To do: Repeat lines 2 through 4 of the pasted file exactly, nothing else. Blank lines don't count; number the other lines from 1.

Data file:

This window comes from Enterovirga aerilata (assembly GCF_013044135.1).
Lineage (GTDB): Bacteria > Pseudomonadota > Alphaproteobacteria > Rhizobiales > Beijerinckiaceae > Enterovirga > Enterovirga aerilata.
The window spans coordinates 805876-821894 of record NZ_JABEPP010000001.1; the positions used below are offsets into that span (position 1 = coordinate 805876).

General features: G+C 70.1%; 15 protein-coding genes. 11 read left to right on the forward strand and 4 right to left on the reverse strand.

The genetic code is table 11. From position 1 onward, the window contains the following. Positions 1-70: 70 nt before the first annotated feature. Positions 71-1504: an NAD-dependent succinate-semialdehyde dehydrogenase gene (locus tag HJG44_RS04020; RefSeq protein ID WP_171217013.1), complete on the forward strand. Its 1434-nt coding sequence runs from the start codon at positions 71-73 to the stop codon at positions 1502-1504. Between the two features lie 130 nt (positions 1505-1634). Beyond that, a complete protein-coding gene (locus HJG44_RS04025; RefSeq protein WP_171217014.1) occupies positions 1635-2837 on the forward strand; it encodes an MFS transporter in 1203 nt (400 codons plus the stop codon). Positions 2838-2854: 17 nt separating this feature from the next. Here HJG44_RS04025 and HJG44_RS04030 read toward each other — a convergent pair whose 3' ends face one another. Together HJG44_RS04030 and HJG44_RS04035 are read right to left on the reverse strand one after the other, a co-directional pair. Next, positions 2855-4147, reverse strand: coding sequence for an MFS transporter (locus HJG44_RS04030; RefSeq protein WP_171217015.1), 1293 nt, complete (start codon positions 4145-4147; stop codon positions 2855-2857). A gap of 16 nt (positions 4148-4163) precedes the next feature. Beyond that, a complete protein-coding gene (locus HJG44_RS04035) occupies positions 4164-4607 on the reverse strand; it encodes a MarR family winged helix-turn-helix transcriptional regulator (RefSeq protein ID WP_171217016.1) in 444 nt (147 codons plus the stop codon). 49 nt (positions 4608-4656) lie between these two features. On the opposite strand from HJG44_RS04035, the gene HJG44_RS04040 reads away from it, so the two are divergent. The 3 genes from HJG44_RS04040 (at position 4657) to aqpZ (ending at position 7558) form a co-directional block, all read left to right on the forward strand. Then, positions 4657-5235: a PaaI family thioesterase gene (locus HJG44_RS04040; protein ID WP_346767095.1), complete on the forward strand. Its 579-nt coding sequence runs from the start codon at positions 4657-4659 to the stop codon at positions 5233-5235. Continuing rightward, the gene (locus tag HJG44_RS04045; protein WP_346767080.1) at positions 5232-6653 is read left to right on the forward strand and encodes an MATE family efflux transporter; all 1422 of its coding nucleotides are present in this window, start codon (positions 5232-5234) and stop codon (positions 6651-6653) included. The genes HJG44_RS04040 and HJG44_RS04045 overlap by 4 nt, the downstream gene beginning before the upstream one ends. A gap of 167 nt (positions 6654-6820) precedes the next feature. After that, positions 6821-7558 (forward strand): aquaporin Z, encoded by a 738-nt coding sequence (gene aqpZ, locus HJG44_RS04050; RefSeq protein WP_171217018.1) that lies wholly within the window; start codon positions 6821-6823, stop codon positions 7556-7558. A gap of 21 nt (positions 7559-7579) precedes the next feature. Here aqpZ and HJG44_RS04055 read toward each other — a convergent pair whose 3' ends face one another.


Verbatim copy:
Lineage (GTDB): Bacteria > Pseudomonadota > Alphaproteobacteria > Rhizobiales > Beijerinckiaceae > Enterovirga > Enterovirga aerilata.
The window spans coordinates 805876-821894 of record NZ_JABEPP010000001.1; the positions used below are offsets into that span (position 1 = coordinate 805876).

General features: G+C 70.1%; 15 protein-coding genes. 11 read left to right on the forward strand and 4 right to left on the reverse strand.